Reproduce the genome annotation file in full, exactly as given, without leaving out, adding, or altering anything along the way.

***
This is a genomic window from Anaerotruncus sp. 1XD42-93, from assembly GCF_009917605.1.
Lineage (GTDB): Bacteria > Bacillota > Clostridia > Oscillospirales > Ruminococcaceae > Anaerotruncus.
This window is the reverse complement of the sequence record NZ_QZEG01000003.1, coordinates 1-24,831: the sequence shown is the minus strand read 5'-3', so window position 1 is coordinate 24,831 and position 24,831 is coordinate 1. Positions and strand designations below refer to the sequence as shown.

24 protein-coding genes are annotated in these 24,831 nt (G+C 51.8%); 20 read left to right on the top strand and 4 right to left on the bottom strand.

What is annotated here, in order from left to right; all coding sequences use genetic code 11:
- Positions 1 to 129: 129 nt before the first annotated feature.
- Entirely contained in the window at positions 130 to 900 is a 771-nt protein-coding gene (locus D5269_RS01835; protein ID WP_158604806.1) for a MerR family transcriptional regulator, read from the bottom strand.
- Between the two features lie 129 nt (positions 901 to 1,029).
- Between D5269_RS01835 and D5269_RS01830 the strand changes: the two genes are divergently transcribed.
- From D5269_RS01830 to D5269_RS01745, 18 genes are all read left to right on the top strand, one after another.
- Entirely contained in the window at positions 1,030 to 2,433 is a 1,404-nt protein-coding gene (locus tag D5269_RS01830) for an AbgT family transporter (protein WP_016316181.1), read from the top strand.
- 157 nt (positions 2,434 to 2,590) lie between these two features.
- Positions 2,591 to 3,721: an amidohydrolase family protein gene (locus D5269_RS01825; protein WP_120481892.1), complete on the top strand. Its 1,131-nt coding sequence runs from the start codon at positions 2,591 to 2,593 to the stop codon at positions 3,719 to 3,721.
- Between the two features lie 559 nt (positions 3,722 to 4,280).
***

This is a genomic window from Anaerotruncus sp. 1XD42-93, from assembly GCF_009917605.1.
Lineage (GTDB): Bacteria > Bacillota > Clostridia > Oscillospirales > Ruminococcaceae > Anaerotruncus.
This window is the reverse complement of the sequence record NZ_QZEG01000003.1, coordinates 1-24,831: the sequence shown is the minus strand read 5'-3', so window position 1 is coordinate 24,831 and position 24,831 is coordinate 1. Positions and strand designations below refer to the sequence as shown.

24 protein-coding genes are annotated in these 24,831 nt (G+C 51.8%); 20 read left to right on the top strand and 4 right to left on the bottom strand.

What is annotated here, in order from left to right; all coding sequences use genetic code 11:
- Positions 1 to 129: 129 nt before the first annotated feature.
- Entirely contained in the window at positions 130 to 900 is a 771-nt protein-coding gene (locus D5269_RS01835; protein ID WP_158604806.1) for a MerR family transcriptional regulator, read from the bottom strand.
- Between the two features lie 129 nt (positions 901 to 1,029).
- Between D5269_RS01835 and D5269_RS01830 the strand changes: the two genes are divergently transcribed.
- From D5269_RS01830 to D5269_RS01745, 18 genes are all read left to right on the top strand, one after another.
- Entirely contained in the window at positions 1,030 to 2,433 is a 1,404-nt protein-coding gene (locus tag D5269_RS01830) for an AbgT family transporter (protein WP_016316181.1), read from the top strand.
- 157 nt (positions 2,434 to 2,590) lie between these two features.
- Positions 2,591 to 3,721: an amidohydrolase family protein gene (locus D5269_RS01825; protein WP_120481892.1), complete on the top strand. Its 1,131-nt coding sequence runs from the start codon at positions 2,591 to 2,593 to the stop codon at positions 3,719 to 3,721.
- Between the two features lie 559 nt (positions 3,722 to 4,280).